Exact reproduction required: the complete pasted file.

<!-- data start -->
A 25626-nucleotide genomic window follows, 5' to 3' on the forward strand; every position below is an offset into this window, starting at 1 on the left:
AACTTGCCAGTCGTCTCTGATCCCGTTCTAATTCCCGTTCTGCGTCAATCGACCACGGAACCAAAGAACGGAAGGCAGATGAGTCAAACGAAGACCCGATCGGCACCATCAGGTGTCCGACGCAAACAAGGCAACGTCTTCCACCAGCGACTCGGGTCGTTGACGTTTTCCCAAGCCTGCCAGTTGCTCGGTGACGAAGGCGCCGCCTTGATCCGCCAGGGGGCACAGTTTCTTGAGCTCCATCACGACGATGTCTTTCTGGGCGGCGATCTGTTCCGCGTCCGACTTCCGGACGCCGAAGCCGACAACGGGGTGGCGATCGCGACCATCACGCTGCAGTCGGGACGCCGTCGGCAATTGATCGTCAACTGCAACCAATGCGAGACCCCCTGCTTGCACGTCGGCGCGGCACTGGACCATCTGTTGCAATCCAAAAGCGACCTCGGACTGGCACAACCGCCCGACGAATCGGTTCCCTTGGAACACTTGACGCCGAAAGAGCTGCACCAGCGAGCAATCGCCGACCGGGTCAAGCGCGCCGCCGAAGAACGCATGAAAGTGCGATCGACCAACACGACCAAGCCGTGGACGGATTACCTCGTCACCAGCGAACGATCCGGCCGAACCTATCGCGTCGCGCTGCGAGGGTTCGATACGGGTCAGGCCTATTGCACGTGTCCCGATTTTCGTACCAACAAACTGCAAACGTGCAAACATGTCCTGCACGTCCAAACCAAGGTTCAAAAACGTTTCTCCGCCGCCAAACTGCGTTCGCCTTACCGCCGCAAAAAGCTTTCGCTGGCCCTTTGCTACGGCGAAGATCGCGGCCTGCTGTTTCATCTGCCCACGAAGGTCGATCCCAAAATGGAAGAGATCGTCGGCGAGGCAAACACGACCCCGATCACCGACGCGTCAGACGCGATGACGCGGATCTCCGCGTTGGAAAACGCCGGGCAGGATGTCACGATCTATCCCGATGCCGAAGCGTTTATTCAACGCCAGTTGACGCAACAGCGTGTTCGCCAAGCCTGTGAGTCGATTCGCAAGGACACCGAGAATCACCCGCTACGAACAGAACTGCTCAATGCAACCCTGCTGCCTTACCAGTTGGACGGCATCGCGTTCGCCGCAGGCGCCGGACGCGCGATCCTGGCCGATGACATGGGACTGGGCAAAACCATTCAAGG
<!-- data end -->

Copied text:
A 25626-nucleotide genomic window follows, 5' to 3' on the forward strand; every position below is an offset into this window, starting at 1 on the left:
AACTTGCCAGTCGTCTCTGATCCCGTTCTAATTCCCGTTCTGCGTCAATCGACCACGGAACCAAAGAACGGAAGGCAGATGAGTCAAACGAAGACCCGATCGGCACCATCAGGTGTCCGACGCAAACAAGGCAACGTCTTCCACCAGCGACTCGGGTCGTTGACGTTTTCCCAAGCCTGCCAGTTGCTCGGTGACGAAGGCGCCGCCTTGATCCGCCAGGGGGCACAGTTTCTTGAGCTCCATCACGACGATGTCTTTCTGGGCGGCGATCTGTTCCGCGTCCGACTTCCGGACGCCGAAGCCGACAACGGGGTGGCGATCGCGACCATCACGCTGCAGTCGGGACGCCGTCGGCAATTGATCGTCAACTGCAACCAATGCGAGACCCCCTGCTTGCACGTCGGCGCGGCACTGGACCATCTGTTGCAATCCAAAAGCGACCTCGGACTGGCACAACCGCCCGACGAATCGGTTCCCTTGGAACACTTGACGCCGAAAGAGCTGCACCAGCGAGCAATCGCCGACCGGGTCAAGCGCGCCGCCGAAGAACGCATGAAAGTGCGATCGACCAACACGACCAAGCCGTGGACGGATTACCTCGTCACCAGCGAACGATCCGGCCGAACCTATCGCGTCGCGCTGCGAGGGTTCGATACGGGTCAGGCCTATTGCACGTGTCCCGATTTTCGTACCAACAAACTGCAAACGTGCAAACATGTCCTGCACGTCCAAACCAAGGTTCAAAAACGTTTCTCCGCCGCCAAACTGCGTTCGCCTTACCGCCGCAAAAAGCTTTCGCTGGCCCTTTGCTACGGCGAAGATCGCGGCCTGCTGTTTCATCTGCCCACGAAGGTCGATCCCAAAATGGAAGAGATCGTCGGCGAGGCAAACACGACCCCGATCACCGACGCGTCAGACGCGATGACGCGGATCTCCGCGTTGGAAAACGCCGGGCAGGATGTCACGATCTATCCCGATGCCGAAGCGTTTATTCAACGCCAGTTGACGCAACAGCGTGTTCGCCAAGCCTGTGAGTCGATTCGCAAGGACACCGAGAATCACCCGCTACGAACAGAACTGCTCAATGCAACCCTGCTGCCTTACCAGTTGGACGGCATCGCGTTCGCCGCAGGCGCCGGACGCGCGATCCTGGCCGATGACATGGGACTGGGCAAAACCATTCAAGG